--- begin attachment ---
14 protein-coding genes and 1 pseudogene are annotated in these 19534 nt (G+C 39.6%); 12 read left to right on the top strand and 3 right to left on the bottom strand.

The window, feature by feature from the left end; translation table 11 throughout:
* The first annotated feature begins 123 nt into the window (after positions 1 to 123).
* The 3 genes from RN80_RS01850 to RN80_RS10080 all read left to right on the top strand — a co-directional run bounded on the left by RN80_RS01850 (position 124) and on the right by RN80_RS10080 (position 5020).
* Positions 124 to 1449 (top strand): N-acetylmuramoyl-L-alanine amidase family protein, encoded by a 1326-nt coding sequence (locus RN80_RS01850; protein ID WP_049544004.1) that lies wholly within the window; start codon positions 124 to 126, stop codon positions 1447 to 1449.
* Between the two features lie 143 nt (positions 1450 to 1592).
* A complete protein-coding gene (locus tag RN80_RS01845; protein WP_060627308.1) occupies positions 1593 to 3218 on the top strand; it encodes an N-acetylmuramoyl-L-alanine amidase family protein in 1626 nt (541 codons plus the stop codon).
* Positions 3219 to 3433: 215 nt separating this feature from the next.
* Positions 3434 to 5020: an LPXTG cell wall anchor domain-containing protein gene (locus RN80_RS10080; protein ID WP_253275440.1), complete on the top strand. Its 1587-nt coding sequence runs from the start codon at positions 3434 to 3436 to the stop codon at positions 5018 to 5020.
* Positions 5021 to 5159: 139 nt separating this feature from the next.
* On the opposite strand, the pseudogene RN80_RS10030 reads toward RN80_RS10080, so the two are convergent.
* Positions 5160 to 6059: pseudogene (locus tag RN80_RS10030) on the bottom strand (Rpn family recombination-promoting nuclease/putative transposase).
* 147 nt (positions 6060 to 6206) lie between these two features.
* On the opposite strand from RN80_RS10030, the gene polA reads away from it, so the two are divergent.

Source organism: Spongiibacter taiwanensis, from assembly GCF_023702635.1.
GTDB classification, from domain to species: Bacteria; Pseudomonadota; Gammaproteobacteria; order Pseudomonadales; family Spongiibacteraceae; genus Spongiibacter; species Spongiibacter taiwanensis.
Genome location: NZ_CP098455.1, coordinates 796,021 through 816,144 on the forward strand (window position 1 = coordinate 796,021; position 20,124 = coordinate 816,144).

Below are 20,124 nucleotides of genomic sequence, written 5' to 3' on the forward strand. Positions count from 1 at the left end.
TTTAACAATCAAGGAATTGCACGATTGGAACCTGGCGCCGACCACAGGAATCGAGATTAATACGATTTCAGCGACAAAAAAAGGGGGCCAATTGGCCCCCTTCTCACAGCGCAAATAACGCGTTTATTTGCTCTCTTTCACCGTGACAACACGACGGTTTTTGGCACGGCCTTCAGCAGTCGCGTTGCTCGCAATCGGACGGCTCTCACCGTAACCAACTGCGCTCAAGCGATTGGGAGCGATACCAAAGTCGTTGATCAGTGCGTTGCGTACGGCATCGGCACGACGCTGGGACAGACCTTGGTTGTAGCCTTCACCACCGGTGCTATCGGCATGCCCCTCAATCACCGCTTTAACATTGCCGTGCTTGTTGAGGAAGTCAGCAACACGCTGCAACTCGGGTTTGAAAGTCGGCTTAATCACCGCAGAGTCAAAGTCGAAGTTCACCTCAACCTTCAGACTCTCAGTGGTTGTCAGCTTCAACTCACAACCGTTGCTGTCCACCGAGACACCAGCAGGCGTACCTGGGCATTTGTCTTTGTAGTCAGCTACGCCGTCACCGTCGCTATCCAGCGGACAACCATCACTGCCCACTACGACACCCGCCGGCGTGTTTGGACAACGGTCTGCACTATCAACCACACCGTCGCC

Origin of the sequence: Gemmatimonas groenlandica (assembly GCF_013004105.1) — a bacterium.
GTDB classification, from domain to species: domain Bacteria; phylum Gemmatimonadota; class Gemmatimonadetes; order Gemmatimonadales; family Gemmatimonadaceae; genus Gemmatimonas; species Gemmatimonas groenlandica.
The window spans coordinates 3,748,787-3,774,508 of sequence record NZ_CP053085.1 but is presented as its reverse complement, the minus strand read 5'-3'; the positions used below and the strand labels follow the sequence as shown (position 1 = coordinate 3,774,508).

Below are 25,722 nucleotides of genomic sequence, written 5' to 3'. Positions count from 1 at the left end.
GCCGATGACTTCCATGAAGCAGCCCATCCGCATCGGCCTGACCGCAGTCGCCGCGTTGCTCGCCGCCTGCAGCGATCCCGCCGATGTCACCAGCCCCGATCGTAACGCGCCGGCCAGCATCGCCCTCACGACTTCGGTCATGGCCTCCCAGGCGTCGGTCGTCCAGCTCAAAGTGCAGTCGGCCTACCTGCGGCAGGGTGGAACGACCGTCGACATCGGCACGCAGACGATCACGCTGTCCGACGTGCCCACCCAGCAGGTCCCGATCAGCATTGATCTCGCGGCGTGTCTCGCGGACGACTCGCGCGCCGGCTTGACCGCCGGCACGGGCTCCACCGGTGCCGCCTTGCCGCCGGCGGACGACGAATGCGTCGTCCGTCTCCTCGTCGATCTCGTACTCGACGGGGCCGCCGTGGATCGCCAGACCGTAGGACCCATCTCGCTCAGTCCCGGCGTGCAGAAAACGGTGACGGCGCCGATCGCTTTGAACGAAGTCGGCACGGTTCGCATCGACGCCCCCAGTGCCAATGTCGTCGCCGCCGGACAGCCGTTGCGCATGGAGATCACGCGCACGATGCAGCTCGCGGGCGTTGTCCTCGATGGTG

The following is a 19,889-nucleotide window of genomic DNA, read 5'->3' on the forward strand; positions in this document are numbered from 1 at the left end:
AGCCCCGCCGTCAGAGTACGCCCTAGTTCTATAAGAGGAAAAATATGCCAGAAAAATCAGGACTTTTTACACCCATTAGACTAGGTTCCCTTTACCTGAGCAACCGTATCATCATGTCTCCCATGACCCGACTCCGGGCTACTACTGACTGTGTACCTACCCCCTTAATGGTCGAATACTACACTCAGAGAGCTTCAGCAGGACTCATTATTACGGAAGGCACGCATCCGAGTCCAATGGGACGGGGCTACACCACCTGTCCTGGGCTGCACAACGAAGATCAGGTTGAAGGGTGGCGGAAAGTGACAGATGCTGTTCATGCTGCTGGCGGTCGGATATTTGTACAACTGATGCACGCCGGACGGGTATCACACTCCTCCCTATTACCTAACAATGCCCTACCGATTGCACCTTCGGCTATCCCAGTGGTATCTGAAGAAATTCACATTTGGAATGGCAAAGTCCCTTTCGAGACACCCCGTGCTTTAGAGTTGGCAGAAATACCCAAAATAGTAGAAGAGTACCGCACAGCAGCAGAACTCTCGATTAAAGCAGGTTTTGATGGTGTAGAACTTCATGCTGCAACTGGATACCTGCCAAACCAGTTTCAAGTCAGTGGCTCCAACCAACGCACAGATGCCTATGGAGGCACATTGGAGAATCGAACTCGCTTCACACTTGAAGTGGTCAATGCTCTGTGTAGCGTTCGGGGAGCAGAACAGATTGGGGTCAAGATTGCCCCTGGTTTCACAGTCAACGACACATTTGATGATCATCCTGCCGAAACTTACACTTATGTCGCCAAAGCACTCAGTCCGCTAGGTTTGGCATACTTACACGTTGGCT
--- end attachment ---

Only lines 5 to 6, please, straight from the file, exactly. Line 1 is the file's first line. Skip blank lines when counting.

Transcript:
* Positions 124 to 1449 (top strand): N-acetylmuramoyl-L-alanine amidase family protein, encoded by a 1326-nt coding sequence (locus RN80_RS01850; protein ID WP_049544004.1) that lies wholly within the window; start codon positions 124 to 126, stop codon positions 1447 to 1449.
* Between the two features lie 143 nt (positions 1450 to 1592).